Who doesnít love a good mystery especially when it comes mixed with history? That is what I found when I read Barbara Hamiltonís A Marked Man
. It turned out to be a murder mystery involving Abigail Adams, the First Lady who was afraid of no man.
The setting is right after the Boston Tea Party. The British are not happy and see danger in every colonist. It is becoming very tense between the Tories and the colonists. Neither one walks alone in the streets of Boston. Word from the King should be reaching the new world any day to direct the soldiers on how to respond to the incident beyond taking their tea away. Matters are not helped when the body of one of the Kingís friends is found lying in an alley beaten to death. Who is charged with this murder? Henry Knox.
Henry cannot give an alibi. He was too busy printing off illegal pamphlets in his basement for the Sons of Liberty. The only one who can save him is Abigail Adams with the aid of Sam Adams, Paul Revere, and many others who want justice without the influence of politics. Could the fact that Henry Knox fell in love with a Toryís daughter the reason his neck is on the line? Or does it go deeper than that?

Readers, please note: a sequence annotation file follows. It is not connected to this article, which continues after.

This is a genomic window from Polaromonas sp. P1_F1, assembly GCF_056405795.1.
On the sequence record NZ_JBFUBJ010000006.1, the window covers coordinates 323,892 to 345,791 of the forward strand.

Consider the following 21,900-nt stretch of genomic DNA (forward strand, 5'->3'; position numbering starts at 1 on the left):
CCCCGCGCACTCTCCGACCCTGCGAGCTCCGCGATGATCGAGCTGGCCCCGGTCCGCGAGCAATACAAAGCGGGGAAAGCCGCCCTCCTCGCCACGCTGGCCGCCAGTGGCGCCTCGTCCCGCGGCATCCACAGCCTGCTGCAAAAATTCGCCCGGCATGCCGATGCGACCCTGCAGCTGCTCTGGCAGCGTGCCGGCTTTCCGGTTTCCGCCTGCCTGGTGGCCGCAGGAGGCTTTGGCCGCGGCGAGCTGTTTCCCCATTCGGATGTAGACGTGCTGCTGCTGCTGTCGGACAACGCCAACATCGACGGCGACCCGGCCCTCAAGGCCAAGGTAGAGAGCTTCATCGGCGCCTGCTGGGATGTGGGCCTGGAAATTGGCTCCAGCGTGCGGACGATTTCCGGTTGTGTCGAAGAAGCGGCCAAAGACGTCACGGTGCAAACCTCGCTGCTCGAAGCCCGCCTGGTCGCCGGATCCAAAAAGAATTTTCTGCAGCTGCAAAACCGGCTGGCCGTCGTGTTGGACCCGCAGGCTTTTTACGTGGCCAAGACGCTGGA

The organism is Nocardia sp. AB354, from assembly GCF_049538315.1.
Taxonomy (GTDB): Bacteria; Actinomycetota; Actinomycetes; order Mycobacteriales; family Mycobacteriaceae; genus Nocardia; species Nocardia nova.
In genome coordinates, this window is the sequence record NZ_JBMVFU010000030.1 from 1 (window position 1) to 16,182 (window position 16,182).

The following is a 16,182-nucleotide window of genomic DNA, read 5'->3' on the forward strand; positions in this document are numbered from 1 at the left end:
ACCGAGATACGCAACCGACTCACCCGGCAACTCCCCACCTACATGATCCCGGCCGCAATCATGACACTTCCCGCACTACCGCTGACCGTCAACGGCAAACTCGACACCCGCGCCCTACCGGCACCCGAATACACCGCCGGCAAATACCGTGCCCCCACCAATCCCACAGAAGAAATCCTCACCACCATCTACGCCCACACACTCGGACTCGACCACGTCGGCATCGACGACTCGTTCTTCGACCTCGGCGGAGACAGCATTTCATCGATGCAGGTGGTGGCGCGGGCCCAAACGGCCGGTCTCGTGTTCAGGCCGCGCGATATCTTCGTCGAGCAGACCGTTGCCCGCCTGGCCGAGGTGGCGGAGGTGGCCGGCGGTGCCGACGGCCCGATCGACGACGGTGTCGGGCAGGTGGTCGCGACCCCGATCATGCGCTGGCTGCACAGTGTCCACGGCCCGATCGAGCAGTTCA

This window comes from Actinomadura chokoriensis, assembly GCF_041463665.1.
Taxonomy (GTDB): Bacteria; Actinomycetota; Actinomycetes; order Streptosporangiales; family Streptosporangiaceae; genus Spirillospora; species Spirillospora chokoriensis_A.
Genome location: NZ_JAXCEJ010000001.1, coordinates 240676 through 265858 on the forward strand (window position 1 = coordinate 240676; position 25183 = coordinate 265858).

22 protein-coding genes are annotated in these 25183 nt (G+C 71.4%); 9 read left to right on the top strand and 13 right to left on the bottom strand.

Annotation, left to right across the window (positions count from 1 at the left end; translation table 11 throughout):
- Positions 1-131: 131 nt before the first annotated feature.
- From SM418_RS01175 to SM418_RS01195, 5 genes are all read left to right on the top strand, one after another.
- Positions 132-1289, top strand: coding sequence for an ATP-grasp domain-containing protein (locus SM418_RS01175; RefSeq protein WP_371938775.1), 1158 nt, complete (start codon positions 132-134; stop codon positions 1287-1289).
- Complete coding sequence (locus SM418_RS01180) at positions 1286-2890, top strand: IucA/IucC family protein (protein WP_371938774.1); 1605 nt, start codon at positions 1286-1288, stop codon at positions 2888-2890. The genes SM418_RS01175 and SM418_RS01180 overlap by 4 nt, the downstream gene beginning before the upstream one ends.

I have to say that this was a rather enjoyable read and was excellent in its presentation of historic Boston. The tensions between the two sides were described in such a way that the reader could feel it for themselves. It was a true historical fiction allowing the reader to see a glimpse of a world gone by while weaving a story to capture the imagination.
What really impressed me the most was the portrayal of Abigail Adams. I had recently read Ladies of Liberty
where I got a much deeper introduction into the personalities of the Founding First Ladies. Mrs. Adams was a woman who respected her husband, loved him, and was his equal intellectually. She could be diplomatic and stubborn all at the same time. Ms. Hamilton portrays Mrs. Adams in this same manner and evokes respect from the reader for this woman who faced much in her years and left a legacy on this country.
Periodically, I would have to reread a passage as many names were mentioned and I got confused as to who was doing what. It kept me alert. Which could be the reason why I fingered the real killer about a quarter of the way into the book. I watch many mystery shows and love to read mysteries so I start looking for the culprit early which is extremely frustrating to those around me. All I can say is that though I knew who the killer was, the why was a little harder to decipher. Not everything is as clear as you think.
This is a book I think anyone interested in history and mystery will enjoy. Let me know how quick you finger the real murderer. I figured it was alright to let you know that it was not really Henry Knox as we all know he was our first Secretary of State. Other than that, my lips are sealed. I do not want to cross Abigail Adams.
Disclaimer: The publisher of this book provided a free review copy.
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